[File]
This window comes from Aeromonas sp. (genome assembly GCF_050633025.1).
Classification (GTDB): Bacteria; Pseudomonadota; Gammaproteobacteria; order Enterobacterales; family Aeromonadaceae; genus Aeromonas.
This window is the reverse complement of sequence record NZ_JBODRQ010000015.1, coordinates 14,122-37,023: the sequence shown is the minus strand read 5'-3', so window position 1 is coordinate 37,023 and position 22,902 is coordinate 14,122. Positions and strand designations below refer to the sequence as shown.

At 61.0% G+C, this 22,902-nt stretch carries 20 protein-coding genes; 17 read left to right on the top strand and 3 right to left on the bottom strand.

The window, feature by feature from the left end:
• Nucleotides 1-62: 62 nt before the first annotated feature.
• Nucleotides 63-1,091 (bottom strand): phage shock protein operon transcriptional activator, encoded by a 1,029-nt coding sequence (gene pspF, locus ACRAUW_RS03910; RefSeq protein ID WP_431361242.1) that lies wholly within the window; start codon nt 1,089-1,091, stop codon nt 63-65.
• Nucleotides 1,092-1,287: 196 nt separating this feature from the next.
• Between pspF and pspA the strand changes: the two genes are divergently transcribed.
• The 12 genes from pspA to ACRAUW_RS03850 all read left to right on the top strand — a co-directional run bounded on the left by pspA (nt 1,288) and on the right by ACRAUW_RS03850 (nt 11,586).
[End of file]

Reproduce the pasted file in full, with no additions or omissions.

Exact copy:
This window comes from Aeromonas sp. (genome assembly GCF_050633025.1).
Classification (GTDB): Bacteria; Pseudomonadota; Gammaproteobacteria; order Enterobacterales; family Aeromonadaceae; genus Aeromonas.
This window is the reverse complement of sequence record NZ_JBODRQ010000015.1, coordinates 14,122-37,023: the sequence shown is the minus strand read 5'-3', so window position 1 is coordinate 37,023 and position 22,902 is coordinate 14,122. Positions and strand designations below refer to the sequence as shown.

At 61.0% G+C, this 22,902-nt stretch carries 20 protein-coding genes; 17 read left to right on the top strand and 3 right to left on the bottom strand.

The window, feature by feature from the left end:
• Nucleotides 1-62: 62 nt before the first annotated feature.
• Nucleotides 63-1,091 (bottom strand): phage shock protein operon transcriptional activator, encoded by a 1,029-nt coding sequence (gene pspF, locus ACRAUW_RS03910; RefSeq protein ID WP_431361242.1) that lies wholly within the window; start codon nt 1,089-1,091, stop codon nt 63-65.
• Nucleotides 1,092-1,287: 196 nt separating this feature from the next.
• Between pspF and pspA the strand changes: the two genes are divergently transcribed.
• The 12 genes from pspA to ACRAUW_RS03850 all read left to right on the top strand — a co-directional run bounded on the left by pspA (nt 1,288) and on the right by ACRAUW_RS03850 (nt 11,586).